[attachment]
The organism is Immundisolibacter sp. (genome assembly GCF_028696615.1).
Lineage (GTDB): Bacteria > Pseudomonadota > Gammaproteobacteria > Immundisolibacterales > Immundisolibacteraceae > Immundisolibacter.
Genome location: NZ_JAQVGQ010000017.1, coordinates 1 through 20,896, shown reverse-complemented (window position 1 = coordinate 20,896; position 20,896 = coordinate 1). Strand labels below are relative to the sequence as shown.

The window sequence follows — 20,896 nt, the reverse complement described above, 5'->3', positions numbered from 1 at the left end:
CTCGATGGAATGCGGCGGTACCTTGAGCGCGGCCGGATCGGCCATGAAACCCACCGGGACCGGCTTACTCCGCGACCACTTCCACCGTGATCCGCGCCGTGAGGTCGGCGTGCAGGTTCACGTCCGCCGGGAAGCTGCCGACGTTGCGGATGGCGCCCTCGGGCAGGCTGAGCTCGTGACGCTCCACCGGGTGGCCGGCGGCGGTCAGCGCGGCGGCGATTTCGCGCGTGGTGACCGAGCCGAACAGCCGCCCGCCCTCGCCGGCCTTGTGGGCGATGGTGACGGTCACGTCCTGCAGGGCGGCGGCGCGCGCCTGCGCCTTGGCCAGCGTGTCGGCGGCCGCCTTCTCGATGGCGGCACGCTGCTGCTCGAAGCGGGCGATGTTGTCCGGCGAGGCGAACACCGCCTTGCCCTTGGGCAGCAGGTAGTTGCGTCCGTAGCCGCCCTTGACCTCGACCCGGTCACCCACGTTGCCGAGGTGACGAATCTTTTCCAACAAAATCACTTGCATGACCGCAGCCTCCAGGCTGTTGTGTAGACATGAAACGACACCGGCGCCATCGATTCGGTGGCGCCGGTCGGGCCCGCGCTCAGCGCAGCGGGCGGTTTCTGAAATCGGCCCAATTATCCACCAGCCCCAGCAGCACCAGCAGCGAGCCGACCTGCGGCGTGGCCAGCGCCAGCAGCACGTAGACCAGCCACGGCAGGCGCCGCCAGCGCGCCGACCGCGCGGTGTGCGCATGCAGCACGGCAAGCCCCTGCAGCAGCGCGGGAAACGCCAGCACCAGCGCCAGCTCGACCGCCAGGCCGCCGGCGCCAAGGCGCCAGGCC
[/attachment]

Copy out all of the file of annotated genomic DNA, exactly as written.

The organism is Immundisolibacter sp. (genome assembly GCF_028696615.1).
Lineage (GTDB): Bacteria > Pseudomonadota > Gammaproteobacteria > Immundisolibacterales > Immundisolibacteraceae > Immundisolibacter.
Genome location: NZ_JAQVGQ010000017.1, coordinates 1 through 20,896, shown reverse-complemented (window position 1 = coordinate 20,896; position 20,896 = coordinate 1). Strand labels below are relative to the sequence as shown.

The window sequence follows — 20,896 nt, the reverse complement described above, 5'->3', positions numbered from 1 at the left end:
CTCGATGGAATGCGGCGGTACCTTGAGCGCGGCCGGATCGGCCATGAAACCCACCGGGACCGGCTTACTCCGCGACCACTTCCACCGTGATCCGCGCCGTGAGGTCGGCGTGCAGGTTCACGTCCGCCGGGAAGCTGCCGACGTTGCGGATGGCGCCCTCGGGCAGGCTGAGCTCGTGACGCTCCACCGGGTGGCCGGCGGCGGTCAGCGCGGCGGCGATTTCGCGCGTGGTGACCGAGCCGAACAGCCGCCCGCCCTCGCCGGCCTTGTGGGCGATGGTGACGGTCACGTCCTGCAGGGCGGCGGCGCGCGCCTGCGCCTTGGCCAGCGTGTCGGCGGCCGCCTTCTCGATGGCGGCACGCTGCTGCTCGAAGCGGGCGATGTTGTCCGGCGAGGCGAACACCGCCTTGCCCTTGGGCAGCAGGTAGTTGCGTCCGTAGCCGCCCTTGACCTCGACCCGGTCACCCACGTTGCCGAGGTGACGAATCTTTTCCAACAAAATCACTTGCATGACCGCAGCCTCCAGGCTGTTGTGTAGACATGAAACGACACCGGCGCCATCGATTCGGTGGCGCCGGTCGGGCCCGCGCTCAGCGCAGCGGGCGGTTTCTGAAATCGGCCCAATTATCCACCAGCCCCAGCAGCACCAGCAGCGAGCCGACCTGCGGCGTGGCCAGCGCCAGCAGCACGTAGACCAGCCACGGCAGGCGCCGCCAGCGCGCCGACCGCGCGGTGTGCGCATGCAGCACGGCAAGCCCCTGCAGCAGCGCGGGAAACGCCAGCACCAGCGCCAGCTCGACCGCCAGGCCGCCGGCGCCAAGGCGCCAGGCC